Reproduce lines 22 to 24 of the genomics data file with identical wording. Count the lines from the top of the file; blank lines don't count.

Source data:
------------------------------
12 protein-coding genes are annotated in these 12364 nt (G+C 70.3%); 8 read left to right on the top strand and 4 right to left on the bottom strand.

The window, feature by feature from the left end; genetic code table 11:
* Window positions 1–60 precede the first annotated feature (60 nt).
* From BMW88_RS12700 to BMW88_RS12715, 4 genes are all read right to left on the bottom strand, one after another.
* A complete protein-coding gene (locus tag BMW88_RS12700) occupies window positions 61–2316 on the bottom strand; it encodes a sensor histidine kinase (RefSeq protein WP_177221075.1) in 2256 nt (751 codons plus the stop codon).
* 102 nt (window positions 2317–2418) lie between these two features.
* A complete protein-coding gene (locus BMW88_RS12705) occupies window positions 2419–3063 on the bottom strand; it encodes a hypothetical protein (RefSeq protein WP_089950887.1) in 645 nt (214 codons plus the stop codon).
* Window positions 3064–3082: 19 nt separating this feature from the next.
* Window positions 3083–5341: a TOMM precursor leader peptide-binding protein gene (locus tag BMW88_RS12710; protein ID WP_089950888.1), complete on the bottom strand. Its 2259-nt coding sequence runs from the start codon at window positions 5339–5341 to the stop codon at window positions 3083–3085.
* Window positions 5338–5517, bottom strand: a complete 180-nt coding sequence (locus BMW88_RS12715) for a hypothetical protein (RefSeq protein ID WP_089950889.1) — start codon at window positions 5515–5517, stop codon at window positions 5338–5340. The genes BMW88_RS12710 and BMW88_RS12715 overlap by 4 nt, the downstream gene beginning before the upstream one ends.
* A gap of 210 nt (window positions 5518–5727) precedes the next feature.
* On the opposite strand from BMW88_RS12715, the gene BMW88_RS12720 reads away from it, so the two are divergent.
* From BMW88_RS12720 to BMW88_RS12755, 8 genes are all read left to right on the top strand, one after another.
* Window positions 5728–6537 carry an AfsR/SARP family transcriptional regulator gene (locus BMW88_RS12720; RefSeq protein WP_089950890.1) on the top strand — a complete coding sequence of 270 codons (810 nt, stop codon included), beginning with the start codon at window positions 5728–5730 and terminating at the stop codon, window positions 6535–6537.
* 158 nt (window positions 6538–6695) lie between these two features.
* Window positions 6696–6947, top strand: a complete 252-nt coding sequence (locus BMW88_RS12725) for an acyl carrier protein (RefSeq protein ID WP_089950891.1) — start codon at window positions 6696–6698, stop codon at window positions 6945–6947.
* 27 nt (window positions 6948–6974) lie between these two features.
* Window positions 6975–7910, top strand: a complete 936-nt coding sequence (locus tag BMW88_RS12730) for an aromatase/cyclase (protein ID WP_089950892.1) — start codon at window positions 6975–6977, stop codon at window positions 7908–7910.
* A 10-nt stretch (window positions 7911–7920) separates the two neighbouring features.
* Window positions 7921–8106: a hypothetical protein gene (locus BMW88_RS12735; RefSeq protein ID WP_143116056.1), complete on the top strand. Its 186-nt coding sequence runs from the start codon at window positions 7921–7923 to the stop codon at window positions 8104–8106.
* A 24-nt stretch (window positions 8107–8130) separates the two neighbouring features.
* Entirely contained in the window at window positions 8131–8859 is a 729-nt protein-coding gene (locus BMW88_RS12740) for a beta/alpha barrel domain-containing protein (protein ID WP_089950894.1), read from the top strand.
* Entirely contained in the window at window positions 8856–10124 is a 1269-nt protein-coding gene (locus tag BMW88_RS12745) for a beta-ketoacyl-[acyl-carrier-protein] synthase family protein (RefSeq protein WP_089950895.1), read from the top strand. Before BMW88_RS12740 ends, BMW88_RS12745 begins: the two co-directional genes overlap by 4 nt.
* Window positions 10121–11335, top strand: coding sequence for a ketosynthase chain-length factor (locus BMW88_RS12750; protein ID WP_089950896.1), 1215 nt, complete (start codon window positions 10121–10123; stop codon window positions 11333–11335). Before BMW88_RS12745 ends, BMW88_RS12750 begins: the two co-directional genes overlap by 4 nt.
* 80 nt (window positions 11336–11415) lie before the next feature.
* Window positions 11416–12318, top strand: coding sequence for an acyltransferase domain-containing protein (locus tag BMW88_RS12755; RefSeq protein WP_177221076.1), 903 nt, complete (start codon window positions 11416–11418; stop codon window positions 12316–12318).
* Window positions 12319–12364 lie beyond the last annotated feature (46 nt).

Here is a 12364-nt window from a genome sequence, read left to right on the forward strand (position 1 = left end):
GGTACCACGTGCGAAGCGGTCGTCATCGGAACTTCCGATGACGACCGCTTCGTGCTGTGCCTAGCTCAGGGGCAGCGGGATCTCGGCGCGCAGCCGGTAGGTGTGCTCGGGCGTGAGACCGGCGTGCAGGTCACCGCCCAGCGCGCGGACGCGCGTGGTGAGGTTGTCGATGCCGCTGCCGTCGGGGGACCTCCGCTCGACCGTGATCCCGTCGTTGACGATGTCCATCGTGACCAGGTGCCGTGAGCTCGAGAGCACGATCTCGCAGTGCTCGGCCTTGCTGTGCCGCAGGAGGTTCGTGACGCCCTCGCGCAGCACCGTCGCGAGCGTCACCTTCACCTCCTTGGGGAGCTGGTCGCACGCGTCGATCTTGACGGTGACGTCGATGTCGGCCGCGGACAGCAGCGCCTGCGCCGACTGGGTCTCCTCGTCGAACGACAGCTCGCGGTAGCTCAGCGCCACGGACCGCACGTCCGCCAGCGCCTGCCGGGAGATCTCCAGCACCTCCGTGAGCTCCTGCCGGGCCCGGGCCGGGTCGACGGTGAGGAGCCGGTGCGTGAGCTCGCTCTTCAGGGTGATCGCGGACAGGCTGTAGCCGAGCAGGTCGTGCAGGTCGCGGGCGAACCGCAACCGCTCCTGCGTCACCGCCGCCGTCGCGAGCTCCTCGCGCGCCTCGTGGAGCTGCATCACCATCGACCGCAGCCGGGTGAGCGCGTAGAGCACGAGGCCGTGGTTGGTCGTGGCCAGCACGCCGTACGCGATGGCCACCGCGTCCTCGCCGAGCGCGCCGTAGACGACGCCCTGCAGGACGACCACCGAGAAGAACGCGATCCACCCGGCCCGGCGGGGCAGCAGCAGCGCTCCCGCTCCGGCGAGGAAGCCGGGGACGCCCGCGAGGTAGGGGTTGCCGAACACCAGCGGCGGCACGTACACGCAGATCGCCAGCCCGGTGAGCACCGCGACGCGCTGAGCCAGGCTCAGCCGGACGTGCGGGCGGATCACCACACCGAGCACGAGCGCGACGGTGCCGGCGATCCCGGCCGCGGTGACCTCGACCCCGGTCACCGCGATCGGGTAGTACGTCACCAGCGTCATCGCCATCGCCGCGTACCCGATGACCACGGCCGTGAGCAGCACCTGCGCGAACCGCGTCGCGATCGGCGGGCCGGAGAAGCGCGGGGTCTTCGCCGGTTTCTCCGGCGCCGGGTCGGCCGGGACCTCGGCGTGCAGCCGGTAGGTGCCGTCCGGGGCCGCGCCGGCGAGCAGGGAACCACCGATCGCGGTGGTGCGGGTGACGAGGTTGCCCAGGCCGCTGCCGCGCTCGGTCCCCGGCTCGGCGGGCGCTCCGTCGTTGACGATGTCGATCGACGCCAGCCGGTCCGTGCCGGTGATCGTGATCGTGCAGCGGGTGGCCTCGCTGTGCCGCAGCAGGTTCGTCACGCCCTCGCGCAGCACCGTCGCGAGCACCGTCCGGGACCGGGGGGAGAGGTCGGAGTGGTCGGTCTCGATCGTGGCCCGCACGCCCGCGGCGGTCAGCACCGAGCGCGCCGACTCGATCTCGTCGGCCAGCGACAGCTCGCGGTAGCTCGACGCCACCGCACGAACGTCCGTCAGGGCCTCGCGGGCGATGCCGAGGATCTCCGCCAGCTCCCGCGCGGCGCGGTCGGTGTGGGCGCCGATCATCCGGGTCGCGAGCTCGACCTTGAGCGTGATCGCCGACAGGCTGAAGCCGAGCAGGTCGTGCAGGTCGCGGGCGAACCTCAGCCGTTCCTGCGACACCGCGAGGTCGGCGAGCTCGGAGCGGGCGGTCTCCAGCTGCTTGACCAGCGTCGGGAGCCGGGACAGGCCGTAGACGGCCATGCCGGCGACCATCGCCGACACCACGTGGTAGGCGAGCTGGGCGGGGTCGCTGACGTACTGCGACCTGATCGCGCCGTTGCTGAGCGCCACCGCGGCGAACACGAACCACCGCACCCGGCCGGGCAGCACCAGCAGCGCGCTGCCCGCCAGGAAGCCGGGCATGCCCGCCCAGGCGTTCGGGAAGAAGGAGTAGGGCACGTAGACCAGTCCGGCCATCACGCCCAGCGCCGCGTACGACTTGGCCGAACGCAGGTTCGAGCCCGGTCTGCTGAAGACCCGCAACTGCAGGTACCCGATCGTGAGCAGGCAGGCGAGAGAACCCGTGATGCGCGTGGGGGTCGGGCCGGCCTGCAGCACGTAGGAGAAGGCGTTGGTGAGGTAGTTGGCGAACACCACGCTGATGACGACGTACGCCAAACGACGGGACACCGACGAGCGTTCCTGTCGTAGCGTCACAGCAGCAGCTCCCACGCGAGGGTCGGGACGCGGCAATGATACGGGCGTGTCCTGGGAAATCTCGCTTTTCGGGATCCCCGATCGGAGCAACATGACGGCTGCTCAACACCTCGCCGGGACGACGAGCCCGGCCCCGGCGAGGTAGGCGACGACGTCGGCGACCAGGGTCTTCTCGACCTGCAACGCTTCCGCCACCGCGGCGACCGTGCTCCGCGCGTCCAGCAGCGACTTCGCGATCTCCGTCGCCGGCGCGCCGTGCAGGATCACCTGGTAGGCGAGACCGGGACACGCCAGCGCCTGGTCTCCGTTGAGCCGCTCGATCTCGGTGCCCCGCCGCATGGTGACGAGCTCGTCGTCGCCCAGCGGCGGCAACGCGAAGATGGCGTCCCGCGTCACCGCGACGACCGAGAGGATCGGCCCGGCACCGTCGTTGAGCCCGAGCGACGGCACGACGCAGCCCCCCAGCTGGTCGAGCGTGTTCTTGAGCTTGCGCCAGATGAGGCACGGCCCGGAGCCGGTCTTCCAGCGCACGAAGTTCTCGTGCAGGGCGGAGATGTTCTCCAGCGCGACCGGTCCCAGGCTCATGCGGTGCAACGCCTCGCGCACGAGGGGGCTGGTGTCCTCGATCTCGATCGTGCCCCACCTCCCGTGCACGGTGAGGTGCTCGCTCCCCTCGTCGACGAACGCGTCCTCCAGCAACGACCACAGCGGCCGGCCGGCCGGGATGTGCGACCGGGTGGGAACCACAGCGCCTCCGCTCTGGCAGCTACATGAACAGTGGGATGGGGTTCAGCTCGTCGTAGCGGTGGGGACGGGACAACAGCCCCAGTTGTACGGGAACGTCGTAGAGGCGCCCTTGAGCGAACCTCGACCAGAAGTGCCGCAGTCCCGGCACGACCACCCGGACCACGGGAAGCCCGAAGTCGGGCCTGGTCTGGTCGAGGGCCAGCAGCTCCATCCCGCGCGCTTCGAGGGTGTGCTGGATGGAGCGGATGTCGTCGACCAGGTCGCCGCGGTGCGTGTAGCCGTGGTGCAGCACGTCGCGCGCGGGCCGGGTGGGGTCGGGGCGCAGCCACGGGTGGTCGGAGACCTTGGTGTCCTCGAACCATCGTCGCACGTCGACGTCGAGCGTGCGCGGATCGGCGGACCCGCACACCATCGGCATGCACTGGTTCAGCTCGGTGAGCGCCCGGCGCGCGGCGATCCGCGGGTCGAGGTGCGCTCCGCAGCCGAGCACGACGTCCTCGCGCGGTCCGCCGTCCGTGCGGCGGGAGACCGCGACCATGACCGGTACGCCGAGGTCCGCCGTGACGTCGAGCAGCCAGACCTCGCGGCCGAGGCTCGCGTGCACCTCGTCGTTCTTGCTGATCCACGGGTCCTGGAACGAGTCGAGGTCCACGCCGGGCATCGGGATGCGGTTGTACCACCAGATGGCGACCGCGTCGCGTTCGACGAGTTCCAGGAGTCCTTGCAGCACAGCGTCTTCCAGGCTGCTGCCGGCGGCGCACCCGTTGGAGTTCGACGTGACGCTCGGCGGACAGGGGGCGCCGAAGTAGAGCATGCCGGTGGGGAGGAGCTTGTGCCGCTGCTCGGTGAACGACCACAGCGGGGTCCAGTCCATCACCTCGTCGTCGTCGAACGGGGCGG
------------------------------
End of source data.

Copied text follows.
* Entirely contained in the window at window positions 8131–8859 is a 729-nt protein-coding gene (locus BMW88_RS12740) for a beta/alpha barrel domain-containing protein (protein ID WP_089950894.1), read from the top strand.
* Entirely contained in the window at window positions 8856–10124 is a 1269-nt protein-coding gene (locus tag BMW88_RS12745) for a beta-ketoacyl-[acyl-carrier-protein] synthase family protein (RefSeq protein WP_089950895.1), read from the top strand. Before BMW88_RS12740 ends, BMW88_RS12745 begins: the two co-directional genes overlap by 4 nt.
* Window positions 10121–11335, top strand: coding sequence for a ketosynthase chain-length factor (locus BMW88_RS12750; protein ID WP_089950896.1), 1215 nt, complete (start codon window positions 10121–10123; stop codon window positions 11333–11335). Before BMW88_RS12745 ends, BMW88_RS12750 begins: the two co-directional genes overlap by 4 nt.